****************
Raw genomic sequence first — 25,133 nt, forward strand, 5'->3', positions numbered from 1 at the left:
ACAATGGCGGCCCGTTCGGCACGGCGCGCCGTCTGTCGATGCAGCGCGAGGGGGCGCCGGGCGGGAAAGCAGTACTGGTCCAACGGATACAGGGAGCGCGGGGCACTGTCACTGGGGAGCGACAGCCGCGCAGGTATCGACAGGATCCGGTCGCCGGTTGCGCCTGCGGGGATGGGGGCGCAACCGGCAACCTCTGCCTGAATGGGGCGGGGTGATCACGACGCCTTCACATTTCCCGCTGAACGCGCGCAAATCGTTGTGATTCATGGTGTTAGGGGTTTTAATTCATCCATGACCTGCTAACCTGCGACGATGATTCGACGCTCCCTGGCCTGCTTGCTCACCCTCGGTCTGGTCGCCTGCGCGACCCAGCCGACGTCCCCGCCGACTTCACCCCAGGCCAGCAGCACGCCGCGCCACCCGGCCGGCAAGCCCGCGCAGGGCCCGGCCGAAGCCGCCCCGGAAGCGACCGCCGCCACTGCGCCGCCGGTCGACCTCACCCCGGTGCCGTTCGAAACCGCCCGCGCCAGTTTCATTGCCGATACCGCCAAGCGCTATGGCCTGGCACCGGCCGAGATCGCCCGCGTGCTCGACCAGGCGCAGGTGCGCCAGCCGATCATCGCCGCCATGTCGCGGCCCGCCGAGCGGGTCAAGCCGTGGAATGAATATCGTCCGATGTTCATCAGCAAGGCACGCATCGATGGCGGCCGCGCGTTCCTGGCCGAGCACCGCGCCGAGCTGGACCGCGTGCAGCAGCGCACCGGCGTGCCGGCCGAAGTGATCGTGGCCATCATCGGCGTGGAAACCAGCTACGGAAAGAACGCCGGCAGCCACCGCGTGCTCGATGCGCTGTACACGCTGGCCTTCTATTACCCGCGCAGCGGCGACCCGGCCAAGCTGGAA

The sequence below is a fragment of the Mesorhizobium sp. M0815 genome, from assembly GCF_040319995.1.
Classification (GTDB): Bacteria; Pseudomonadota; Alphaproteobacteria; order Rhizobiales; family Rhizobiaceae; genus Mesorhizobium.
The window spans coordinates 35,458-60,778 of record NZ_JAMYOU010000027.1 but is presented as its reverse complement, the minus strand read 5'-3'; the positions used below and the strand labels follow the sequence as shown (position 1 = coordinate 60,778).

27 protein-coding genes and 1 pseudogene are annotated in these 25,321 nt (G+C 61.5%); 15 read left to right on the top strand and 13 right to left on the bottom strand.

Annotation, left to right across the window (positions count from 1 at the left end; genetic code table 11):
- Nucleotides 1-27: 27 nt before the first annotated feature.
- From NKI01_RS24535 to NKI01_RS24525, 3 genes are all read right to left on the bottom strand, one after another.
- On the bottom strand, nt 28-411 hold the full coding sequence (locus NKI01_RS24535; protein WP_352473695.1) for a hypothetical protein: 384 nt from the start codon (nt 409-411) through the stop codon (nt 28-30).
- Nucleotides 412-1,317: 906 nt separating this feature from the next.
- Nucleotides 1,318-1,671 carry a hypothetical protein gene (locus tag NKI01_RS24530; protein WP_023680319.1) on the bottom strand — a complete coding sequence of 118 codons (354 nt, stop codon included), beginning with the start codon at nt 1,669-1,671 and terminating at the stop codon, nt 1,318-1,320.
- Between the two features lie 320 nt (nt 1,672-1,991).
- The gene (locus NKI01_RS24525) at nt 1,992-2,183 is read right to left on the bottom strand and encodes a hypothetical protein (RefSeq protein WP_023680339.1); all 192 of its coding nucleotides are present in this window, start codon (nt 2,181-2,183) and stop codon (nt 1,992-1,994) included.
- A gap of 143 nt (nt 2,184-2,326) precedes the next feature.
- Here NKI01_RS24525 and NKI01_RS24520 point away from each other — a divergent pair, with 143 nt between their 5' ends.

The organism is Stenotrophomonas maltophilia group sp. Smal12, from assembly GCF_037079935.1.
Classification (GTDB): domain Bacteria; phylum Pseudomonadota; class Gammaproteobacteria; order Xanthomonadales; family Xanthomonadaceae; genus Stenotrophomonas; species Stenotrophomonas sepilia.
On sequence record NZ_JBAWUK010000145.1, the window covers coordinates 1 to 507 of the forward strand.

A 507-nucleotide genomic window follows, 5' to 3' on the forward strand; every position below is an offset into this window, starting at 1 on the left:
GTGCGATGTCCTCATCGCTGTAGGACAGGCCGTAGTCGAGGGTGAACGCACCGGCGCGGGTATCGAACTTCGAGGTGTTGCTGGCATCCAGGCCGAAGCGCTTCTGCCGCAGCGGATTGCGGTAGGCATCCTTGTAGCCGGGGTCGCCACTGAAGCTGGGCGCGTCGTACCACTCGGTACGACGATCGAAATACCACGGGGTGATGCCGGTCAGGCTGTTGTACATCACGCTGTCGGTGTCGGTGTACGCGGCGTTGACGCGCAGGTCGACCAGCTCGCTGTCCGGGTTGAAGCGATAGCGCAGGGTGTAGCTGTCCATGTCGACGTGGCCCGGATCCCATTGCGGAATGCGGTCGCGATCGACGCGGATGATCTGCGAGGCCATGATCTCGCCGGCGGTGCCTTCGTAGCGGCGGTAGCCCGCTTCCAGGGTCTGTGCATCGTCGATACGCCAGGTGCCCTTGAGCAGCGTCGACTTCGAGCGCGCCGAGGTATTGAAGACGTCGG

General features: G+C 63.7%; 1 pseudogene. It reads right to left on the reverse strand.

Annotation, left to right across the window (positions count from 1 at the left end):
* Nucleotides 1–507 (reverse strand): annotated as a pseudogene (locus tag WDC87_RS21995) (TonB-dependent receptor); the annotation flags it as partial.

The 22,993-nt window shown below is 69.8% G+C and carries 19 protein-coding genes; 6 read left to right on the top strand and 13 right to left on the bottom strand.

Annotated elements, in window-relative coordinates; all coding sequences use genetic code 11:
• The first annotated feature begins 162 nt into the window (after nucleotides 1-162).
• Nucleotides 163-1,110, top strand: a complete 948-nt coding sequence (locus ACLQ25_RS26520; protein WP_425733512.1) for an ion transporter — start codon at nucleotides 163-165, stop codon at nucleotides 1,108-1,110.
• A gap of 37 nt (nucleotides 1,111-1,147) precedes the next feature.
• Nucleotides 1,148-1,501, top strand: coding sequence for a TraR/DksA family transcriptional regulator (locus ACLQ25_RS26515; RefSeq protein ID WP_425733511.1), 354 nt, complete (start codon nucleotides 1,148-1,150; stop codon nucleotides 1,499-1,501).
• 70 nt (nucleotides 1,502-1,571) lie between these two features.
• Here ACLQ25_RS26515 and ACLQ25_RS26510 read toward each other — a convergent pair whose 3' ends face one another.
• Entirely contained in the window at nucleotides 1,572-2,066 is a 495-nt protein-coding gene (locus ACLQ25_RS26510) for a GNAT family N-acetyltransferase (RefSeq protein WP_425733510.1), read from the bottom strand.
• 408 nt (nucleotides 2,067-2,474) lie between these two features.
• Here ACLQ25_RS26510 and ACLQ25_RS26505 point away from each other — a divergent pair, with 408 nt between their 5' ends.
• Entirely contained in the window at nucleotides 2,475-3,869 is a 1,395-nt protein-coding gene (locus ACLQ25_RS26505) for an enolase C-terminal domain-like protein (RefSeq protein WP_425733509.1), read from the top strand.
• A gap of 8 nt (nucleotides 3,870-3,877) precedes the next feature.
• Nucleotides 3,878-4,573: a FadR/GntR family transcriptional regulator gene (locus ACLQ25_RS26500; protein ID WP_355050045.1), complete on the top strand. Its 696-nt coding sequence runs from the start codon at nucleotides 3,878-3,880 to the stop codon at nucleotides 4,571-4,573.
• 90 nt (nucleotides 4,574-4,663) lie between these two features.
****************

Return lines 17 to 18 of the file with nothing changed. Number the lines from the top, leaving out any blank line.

The organism is Stenotrophomonas maltophilia group sp. Smal12, from assembly GCF_037079935.1.
Classification (GTDB): domain Bacteria; phylum Pseudomonadota; class Gammaproteobacteria; order Xanthomonadales; family Xanthomonadaceae; genus Stenotrophomonas; species Stenotrophomonas sepilia.